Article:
Many were making the link with Europe's economic crisis, where the roles are reversed, with Germany the strongest economy and Italy one of the weakest in the Eurozone.
"This means that we can make it despite this big (economic) crisis," said Maria Ripeti, celebrating with a green, white and red hat in the Piazza del Popolo, the square where thousands of fans gathered to watch the match on a huge screen set up by Rome municipality.
The centre of the city was completely blocked by a flood of people who inundated the streets to celebrated the 2-1 success against Germany.
For the final - against Spain in Kiev on Sunday - the municipality of Rome is planning to set up a much bigger screen in Circo Massimo square, a venue for up to 500-thousand people, where Italy celebrated the victory of the 2006 world championship.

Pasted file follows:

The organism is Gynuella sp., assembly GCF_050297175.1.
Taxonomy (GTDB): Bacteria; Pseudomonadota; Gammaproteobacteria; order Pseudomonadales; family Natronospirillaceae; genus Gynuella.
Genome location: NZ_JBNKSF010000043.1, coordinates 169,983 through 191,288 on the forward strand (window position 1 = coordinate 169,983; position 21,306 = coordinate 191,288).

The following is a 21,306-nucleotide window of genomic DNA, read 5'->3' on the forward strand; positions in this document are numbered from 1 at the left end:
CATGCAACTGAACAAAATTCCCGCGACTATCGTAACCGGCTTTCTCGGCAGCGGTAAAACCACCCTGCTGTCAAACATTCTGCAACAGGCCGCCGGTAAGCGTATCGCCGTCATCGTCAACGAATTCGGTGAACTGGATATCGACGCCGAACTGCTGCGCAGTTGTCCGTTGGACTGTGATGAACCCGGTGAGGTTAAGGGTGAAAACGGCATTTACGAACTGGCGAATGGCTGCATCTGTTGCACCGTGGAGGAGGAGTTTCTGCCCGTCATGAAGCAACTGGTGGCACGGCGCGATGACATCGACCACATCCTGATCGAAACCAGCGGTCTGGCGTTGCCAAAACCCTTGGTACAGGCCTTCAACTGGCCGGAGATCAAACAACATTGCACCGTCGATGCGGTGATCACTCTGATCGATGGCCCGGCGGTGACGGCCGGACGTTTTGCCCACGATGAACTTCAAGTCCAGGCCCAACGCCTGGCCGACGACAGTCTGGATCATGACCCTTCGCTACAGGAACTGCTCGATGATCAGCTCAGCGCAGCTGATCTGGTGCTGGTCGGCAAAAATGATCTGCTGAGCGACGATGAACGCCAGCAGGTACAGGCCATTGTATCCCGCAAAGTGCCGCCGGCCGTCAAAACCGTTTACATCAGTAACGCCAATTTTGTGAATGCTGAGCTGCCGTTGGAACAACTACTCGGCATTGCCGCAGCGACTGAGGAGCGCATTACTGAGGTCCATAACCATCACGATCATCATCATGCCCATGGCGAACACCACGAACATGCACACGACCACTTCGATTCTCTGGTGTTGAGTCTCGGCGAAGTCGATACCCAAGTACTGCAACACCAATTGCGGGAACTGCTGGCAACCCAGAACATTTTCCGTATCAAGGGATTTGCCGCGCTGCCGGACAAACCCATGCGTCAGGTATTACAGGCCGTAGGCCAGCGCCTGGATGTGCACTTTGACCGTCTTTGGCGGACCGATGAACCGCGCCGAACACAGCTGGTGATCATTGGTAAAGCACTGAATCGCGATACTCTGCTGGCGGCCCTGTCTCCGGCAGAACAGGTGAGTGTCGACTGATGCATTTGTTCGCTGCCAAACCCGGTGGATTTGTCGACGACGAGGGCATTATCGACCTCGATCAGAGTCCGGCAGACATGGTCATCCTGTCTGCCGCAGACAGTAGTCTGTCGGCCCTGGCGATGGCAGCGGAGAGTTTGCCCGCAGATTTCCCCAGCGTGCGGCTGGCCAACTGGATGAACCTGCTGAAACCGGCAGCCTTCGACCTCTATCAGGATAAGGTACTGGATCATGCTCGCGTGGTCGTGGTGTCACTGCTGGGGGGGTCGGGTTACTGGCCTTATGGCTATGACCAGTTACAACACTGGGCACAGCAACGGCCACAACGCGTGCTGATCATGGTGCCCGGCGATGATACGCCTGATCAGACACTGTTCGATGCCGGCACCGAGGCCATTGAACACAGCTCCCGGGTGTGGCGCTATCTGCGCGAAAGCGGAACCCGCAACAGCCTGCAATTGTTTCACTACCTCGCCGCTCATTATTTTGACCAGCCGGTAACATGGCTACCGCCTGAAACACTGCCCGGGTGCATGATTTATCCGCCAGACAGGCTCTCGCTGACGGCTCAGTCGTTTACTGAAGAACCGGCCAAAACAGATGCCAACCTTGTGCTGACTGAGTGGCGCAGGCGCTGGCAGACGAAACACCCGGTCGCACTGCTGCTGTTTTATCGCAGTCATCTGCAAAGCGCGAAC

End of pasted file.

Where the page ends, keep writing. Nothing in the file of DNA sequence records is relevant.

The often controversial Mario Balotelli let his football do the talking by scoring twice in the first half to secure an unexpected victory for the Italians.
Mesut Ozil scored a consolation goal for the Germans in injury time in the second half but it was all too little all too late.
While Italy has won four World Cups, its only European Championship came in 1968.
The Azzurri (Italy's nickname) managed to maintain their focus, like when they won the 1982 and 2006 World Cups, despite a match-fixing and betting scandal at home.
It was Italy's eighth consecutive victory against Germany in a major tournament.
Germany was seeking its fourth European title with a talented but young team, going home now to prepare for the 2014 World Cup in Brazil.
Ten thousand Germany fans watched the match in a fan zone in Berlin.
They went home disappointed but most conceded that their team played well so there was nothing to complain about.